Spanish Premier Takes on ‘Vulture’ Goldman Over Social Housing
(Bloomberg) -- Spanish Prime Minister Pedro Sanchez is squaring up for a legal clash with Goldman Sachs Group Inc. over its investments in social housing in Spain.
His government plans to introduce a bill in Congress that will ban the sale of public housing to investment funds, Sanchez said on Wednesday. The state is also planning to join a legal complaint investigating the region of Madrid’s sale in 2013 of apartments reserved for those on low incomes to a Spanish partner of Goldman, the government said.
Sanchez is rekindling a long-running political debate led by his left-wing rivals Podemos about the ethics of handing over public housing to the private sector. Goldman is still defending lawsuits over allegedly illegal evictions and rent increases, after snapping up properties from a cash-strapped local authority in the wake of Spain’s financial crisis.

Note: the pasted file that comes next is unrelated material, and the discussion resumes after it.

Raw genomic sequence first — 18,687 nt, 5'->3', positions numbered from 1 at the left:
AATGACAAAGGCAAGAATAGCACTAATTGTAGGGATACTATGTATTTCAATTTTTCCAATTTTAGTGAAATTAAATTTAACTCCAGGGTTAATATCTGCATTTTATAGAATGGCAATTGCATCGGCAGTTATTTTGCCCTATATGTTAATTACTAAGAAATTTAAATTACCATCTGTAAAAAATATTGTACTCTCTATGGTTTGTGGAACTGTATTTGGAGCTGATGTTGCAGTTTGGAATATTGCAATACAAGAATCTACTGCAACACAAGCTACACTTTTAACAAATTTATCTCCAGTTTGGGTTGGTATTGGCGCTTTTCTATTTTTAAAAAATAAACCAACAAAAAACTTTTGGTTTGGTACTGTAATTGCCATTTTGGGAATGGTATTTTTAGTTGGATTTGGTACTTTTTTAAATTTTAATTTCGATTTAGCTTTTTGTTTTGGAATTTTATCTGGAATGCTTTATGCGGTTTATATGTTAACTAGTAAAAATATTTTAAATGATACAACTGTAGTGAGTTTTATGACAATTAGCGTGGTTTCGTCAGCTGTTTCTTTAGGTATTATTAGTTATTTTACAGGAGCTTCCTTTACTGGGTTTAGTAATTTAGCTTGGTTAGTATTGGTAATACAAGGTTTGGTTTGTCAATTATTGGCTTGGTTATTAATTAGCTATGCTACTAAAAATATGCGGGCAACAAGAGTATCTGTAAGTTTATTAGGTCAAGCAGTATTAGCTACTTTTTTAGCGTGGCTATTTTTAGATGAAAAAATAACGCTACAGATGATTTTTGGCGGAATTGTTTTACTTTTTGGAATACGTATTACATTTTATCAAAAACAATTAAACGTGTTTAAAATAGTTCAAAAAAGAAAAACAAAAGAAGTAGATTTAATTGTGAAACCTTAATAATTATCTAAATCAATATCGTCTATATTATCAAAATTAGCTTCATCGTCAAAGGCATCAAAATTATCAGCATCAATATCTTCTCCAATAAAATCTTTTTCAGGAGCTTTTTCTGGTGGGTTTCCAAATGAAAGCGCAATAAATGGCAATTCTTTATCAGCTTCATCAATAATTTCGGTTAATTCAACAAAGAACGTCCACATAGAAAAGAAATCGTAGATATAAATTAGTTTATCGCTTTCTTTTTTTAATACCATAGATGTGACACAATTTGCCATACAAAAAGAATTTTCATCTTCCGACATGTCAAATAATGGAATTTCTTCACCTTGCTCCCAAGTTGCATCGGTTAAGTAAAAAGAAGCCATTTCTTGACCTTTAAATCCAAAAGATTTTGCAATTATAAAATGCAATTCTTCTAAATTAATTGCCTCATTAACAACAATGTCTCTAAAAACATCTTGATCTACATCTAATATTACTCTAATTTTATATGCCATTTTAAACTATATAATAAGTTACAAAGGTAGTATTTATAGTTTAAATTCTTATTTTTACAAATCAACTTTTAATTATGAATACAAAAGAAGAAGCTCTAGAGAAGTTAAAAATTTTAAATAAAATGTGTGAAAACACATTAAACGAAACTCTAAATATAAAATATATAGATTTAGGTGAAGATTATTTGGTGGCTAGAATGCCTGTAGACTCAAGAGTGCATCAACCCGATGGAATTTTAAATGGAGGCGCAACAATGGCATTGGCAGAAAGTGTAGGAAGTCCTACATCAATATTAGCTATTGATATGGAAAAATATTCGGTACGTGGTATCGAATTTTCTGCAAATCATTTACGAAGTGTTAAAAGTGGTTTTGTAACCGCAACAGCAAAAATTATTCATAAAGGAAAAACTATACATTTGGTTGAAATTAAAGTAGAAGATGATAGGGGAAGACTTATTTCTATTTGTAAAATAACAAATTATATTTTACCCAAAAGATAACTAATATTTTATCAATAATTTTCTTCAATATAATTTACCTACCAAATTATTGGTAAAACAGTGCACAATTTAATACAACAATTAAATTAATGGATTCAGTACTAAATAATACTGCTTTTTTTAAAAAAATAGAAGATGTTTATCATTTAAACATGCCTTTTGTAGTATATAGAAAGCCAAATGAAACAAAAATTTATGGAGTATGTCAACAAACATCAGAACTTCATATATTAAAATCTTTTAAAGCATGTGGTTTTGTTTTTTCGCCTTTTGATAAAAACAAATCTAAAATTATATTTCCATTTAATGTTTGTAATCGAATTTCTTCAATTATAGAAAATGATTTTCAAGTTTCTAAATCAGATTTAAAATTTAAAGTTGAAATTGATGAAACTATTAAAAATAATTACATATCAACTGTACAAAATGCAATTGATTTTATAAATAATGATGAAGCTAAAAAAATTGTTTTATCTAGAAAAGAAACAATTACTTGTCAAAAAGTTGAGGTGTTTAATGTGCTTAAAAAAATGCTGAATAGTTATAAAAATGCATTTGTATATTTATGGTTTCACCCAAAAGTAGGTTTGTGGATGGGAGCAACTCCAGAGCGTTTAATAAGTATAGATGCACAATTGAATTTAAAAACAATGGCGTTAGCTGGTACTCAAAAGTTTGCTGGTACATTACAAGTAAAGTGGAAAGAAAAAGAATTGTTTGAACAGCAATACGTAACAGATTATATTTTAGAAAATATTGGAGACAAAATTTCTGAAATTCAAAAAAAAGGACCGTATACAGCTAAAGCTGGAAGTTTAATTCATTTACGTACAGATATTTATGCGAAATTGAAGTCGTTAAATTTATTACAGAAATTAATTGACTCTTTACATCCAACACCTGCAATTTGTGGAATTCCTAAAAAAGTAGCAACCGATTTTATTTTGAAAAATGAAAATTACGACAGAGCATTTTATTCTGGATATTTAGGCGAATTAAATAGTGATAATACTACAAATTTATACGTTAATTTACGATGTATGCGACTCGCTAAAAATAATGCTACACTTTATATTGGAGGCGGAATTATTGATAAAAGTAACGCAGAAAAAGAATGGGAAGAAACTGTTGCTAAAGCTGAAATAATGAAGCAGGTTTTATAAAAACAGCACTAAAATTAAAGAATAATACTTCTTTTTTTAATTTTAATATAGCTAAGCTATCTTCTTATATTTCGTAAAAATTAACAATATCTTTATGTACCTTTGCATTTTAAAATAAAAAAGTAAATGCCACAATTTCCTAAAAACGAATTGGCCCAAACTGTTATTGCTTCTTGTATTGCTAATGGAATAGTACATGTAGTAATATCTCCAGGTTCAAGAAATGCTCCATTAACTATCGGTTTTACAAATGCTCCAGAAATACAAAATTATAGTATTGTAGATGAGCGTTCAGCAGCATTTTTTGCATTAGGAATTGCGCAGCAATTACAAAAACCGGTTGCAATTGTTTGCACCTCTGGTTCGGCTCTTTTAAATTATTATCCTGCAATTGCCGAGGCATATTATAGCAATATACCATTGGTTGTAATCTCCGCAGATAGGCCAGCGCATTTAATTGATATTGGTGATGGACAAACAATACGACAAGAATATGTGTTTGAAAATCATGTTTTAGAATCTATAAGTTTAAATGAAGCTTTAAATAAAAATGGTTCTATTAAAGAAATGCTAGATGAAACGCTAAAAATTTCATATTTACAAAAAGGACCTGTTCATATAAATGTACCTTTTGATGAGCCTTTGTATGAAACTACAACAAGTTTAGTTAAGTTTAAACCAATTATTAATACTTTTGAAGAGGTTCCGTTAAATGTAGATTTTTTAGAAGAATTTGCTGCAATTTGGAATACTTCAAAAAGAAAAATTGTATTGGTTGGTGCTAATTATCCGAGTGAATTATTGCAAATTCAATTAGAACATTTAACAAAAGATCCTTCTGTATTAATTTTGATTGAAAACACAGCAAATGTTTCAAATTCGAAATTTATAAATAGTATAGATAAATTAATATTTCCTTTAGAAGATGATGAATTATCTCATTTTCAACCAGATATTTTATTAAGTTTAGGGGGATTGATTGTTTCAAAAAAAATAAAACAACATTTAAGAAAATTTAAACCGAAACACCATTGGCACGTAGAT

Sanchez told lawmakers the new law will end the sale of public housing to what he called “vulture funds.”
Goldman Sachs declined to comment, while investment fund Azora Gestion Inmobiliaria SL -- its partner in a deal that covered nearly 3,000 apartments for those on low incomes -- wasn’t immediately able to comment.
The sale of the homes to Azora “meant that, in practice, the tenants of these public housing units had to leave due to considerable price increases imposed by the new owner,” the government said in an e-mailed statement.
Blackstone Group LP, the world’s largest private-equity investor, was another active investor in protected housing. It bought 1,860 rental units in 2013, the year after Spain’s debt crunch peaked. The company wasn’t immediately able to comment on the new law.
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